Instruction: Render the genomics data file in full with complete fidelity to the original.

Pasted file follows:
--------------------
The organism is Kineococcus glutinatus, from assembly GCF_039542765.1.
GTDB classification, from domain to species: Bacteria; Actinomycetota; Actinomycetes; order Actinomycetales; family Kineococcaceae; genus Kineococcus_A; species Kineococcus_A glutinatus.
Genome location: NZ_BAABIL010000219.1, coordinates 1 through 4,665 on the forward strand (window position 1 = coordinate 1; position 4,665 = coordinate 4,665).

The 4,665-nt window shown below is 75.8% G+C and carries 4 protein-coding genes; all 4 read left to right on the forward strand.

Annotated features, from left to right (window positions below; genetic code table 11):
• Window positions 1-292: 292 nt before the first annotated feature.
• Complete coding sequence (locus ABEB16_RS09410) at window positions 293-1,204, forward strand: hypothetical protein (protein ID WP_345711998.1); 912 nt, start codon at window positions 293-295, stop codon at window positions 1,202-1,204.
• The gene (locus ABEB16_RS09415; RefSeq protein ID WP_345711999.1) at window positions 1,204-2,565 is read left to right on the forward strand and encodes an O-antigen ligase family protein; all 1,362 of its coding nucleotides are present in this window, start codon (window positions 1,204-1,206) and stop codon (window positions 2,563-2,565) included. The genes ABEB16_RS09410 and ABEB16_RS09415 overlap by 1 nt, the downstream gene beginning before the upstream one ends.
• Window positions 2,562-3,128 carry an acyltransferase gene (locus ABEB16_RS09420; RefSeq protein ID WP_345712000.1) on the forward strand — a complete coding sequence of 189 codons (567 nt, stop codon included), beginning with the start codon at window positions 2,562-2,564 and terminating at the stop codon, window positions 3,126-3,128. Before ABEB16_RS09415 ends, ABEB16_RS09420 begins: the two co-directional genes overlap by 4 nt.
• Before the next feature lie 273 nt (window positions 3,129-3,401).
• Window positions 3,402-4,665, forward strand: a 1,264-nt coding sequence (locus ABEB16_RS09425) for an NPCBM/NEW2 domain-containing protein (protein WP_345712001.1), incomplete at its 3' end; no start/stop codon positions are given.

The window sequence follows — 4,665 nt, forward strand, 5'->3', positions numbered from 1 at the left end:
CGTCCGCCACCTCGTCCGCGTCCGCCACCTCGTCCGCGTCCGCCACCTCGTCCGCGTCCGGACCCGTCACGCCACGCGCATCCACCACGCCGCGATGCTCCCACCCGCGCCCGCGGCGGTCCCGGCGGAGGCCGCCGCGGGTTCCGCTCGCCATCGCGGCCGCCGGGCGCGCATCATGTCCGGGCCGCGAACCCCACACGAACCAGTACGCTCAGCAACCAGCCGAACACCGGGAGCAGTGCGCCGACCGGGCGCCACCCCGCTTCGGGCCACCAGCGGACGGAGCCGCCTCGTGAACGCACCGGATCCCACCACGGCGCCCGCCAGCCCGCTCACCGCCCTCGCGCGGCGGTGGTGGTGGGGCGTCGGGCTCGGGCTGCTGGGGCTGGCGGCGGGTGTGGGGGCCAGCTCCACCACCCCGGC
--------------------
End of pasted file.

The organism is Kineococcus glutinatus, from assembly GCF_039542765.1.
GTDB classification, from domain to species: Bacteria; Actinomycetota; Actinomycetes; order Actinomycetales; family Kineococcaceae; genus Kineococcus_A; species Kineococcus_A glutinatus.
Genome location: NZ_BAABIL010000219.1, coordinates 1 through 4,665 on the forward strand (window position 1 = coordinate 1; position 4,665 = coordinate 4,665).

The 4,665-nt window shown below is 75.8% G+C and carries 4 protein-coding genes; all 4 read left to right on the forward strand.

Annotated features, from left to right (window positions below; genetic code table 11):
• Window positions 1-292: 292 nt before the first annotated feature.
• Complete coding sequence (locus ABEB16_RS09410) at window positions 293-1,204, forward strand: hypothetical protein (protein ID WP_345711998.1); 912 nt, start codon at window positions 293-295, stop codon at window positions 1,202-1,204.
• The gene (locus ABEB16_RS09415; RefSeq protein ID WP_345711999.1) at window positions 1,204-2,565 is read left to right on the forward strand and encodes an O-antigen ligase family protein; all 1,362 of its coding nucleotides are present in this window, start codon (window positions 1,204-1,206) and stop codon (window positions 2,563-2,565) included. The genes ABEB16_RS09410 and ABEB16_RS09415 overlap by 1 nt, the downstream gene beginning before the upstream one ends.
• Window positions 2,562-3,128 carry an acyltransferase gene (locus ABEB16_RS09420; RefSeq protein ID WP_345712000.1) on the forward strand — a complete coding sequence of 189 codons (567 nt, stop codon included), beginning with the start codon at window positions 2,562-2,564 and terminating at the stop codon, window positions 3,126-3,128. Before ABEB16_RS09415 ends, ABEB16_RS09420 begins: the two co-directional genes overlap by 4 nt.
• Before the next feature lie 273 nt (window positions 3,129-3,401).
• Window positions 3,402-4,665, forward strand: a 1,264-nt coding sequence (locus ABEB16_RS09425) for an NPCBM/NEW2 domain-containing protein (protein WP_345712001.1), incomplete at its 3' end; no start/stop codon positions are given.

The window sequence follows — 4,665 nt, forward strand, 5'->3', positions numbered from 1 at the left end:
CGTCCGCCACCTCGTCCGCGTCCGCCACCTCGTCCGCGTCCGCCACCTCGTCCGCGTCCGGACCCGTCACGCCACGCGCATCCACCACGCCGCGATGCTCCCACCCGCGCCCGCGGCGGTCCCGGCGGAGGCCGCCGCGGGTTCCGCTCGCCATCGCGGCCGCCGGGCGCGCATCATGTCCGGGCCGCGAACCCCACACGAACCAGTACGCTCAGCAACCAGCCGAACACCGGGAGCAGTGCGCCGACCGGGCGCCACCCCGCTTCGGGCCACCAGCGGACGGAGCCGCCTCGTGAACGCACCGGATCCCACCACGGCGCCCGCCAGCCCGCTCACCGCCCTCGCGCGGCGGTGGTGGTGGGGCGTCGGGCTCGGGCTGCTGGGGCTGGCGGCGGGTGTGGGGGCCAGCTCCACCACCCCGGC